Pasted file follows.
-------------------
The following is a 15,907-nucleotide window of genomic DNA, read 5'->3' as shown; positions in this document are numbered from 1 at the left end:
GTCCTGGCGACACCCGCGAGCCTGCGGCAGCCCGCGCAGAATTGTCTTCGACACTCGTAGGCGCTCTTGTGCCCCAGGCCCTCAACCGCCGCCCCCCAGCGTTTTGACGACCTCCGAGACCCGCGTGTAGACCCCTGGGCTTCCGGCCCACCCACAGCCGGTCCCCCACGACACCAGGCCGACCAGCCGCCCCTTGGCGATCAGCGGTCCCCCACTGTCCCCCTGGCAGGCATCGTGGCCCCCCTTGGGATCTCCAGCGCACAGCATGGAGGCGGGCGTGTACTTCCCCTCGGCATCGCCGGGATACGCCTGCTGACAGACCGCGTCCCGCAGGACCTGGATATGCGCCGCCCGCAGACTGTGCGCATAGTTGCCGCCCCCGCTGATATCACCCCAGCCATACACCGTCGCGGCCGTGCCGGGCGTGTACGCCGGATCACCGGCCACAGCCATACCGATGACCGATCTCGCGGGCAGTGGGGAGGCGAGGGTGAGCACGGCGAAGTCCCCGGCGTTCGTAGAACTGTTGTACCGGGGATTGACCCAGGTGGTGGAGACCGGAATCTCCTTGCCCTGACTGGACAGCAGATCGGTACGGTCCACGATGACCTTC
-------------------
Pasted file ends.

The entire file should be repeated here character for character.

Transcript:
The following is a 15,907-nucleotide window of genomic DNA, read 5'->3' as shown; positions in this document are numbered from 1 at the left end:
GTCCTGGCGACACCCGCGAGCCTGCGGCAGCCCGCGCAGAATTGTCTTCGACACTCGTAGGCGCTCTTGTGCCCCAGGCCCTCAACCGCCGCCCCCCAGCGTTTTGACGACCTCCGAGACCCGCGTGTAGACCCCTGGGCTTCCGGCCCACCCACAGCCGGTCCCCCACGACACCAGGCCGACCAGCCGCCCCTTGGCGATCAGCGGTCCCCCACTGTCCCCCTGGCAGGCATCGTGGCCCCCCTTGGGATCTCCAGCGCACAGCATGGAGGCGGGCGTGTACTTCCCCTCGGCATCGCCGGGATACGCCTGCTGACAGACCGCGTCCCGCAGGACCTGGATATGCGCCGCCCGCAGACTGTGCGCATAGTTGCCGCCCCCGCTGATATCACCCCAGCCATACACCGTCGCGGCCGTGCCGGGCGTGTACGCCGGATCACCGGCCACAGCCATACCGATGACCGATCTCGCGGGCAGTGGGGAGGCGAGGGTGAGCACGGCGAAGTCCCCGGCGTTCGTAGAACTGTTGTACCGGGGATTGACCCAGGTGGTGGAGACCGGAATCTCCTTGCCCTGACTGGACAGCAGATCGGTACGGTCCACGATGACCTTC